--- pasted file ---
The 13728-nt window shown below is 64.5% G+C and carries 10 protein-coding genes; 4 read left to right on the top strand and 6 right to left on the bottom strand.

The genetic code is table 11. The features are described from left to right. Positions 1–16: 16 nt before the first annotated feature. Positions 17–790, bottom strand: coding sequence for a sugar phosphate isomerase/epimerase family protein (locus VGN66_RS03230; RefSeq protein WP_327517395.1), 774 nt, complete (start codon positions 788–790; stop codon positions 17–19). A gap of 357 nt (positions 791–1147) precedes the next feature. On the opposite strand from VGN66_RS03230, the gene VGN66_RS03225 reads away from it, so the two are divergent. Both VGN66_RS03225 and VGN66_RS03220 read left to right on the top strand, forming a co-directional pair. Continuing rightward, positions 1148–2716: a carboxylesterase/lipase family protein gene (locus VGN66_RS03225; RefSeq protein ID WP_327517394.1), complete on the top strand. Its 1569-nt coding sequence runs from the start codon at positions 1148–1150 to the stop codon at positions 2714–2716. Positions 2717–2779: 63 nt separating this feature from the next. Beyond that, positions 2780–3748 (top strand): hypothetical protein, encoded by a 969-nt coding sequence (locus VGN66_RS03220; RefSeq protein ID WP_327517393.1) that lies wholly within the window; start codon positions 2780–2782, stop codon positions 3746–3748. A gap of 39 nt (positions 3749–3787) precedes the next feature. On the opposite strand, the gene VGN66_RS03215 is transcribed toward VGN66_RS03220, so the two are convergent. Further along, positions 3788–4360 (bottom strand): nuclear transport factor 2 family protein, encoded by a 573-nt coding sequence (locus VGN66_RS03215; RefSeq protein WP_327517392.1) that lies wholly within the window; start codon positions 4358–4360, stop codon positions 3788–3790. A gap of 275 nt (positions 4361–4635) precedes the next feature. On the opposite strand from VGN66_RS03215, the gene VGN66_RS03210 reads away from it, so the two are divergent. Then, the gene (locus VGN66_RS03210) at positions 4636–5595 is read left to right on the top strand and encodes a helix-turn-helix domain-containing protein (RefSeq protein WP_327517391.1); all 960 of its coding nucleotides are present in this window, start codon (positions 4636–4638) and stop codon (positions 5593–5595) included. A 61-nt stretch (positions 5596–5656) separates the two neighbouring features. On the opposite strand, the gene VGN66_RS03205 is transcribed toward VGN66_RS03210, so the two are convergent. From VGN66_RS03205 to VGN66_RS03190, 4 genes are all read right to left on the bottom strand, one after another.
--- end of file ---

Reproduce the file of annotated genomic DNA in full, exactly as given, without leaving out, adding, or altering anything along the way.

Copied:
The 13728-nt window shown below is 64.5% G+C and carries 10 protein-coding genes; 4 read left to right on the top strand and 6 right to left on the bottom strand.

The genetic code is table 11. The features are described from left to right. Positions 1–16: 16 nt before the first annotated feature. Positions 17–790, bottom strand: coding sequence for a sugar phosphate isomerase/epimerase family protein (locus VGN66_RS03230; RefSeq protein WP_327517395.1), 774 nt, complete (start codon positions 788–790; stop codon positions 17–19). A gap of 357 nt (positions 791–1147) precedes the next feature. On the opposite strand from VGN66_RS03230, the gene VGN66_RS03225 reads away from it, so the two are divergent. Both VGN66_RS03225 and VGN66_RS03220 read left to right on the top strand, forming a co-directional pair. Continuing rightward, positions 1148–2716: a carboxylesterase/lipase family protein gene (locus VGN66_RS03225; RefSeq protein ID WP_327517394.1), complete on the top strand. Its 1569-nt coding sequence runs from the start codon at positions 1148–1150 to the stop codon at positions 2714–2716. Positions 2717–2779: 63 nt separating this feature from the next. Beyond that, positions 2780–3748 (top strand): hypothetical protein, encoded by a 969-nt coding sequence (locus VGN66_RS03220; RefSeq protein ID WP_327517393.1) that lies wholly within the window; start codon positions 2780–2782, stop codon positions 3746–3748. A gap of 39 nt (positions 3749–3787) precedes the next feature. On the opposite strand, the gene VGN66_RS03215 is transcribed toward VGN66_RS03220, so the two are convergent. Further along, positions 3788–4360 (bottom strand): nuclear transport factor 2 family protein, encoded by a 573-nt coding sequence (locus VGN66_RS03215; RefSeq protein WP_327517392.1) that lies wholly within the window; start codon positions 4358–4360, stop codon positions 3788–3790. A gap of 275 nt (positions 4361–4635) precedes the next feature. On the opposite strand from VGN66_RS03215, the gene VGN66_RS03210 reads away from it, so the two are divergent. Then, the gene (locus VGN66_RS03210) at positions 4636–5595 is read left to right on the top strand and encodes a helix-turn-helix domain-containing protein (RefSeq protein WP_327517391.1); all 960 of its coding nucleotides are present in this window, start codon (positions 4636–4638) and stop codon (positions 5593–5595) included. A 61-nt stretch (positions 5596–5656) separates the two neighbouring features. On the opposite strand, the gene VGN66_RS03205 is transcribed toward VGN66_RS03210, so the two are convergent. From VGN66_RS03205 to VGN66_RS03190, 4 genes are all read right to left on the bottom strand, one after another.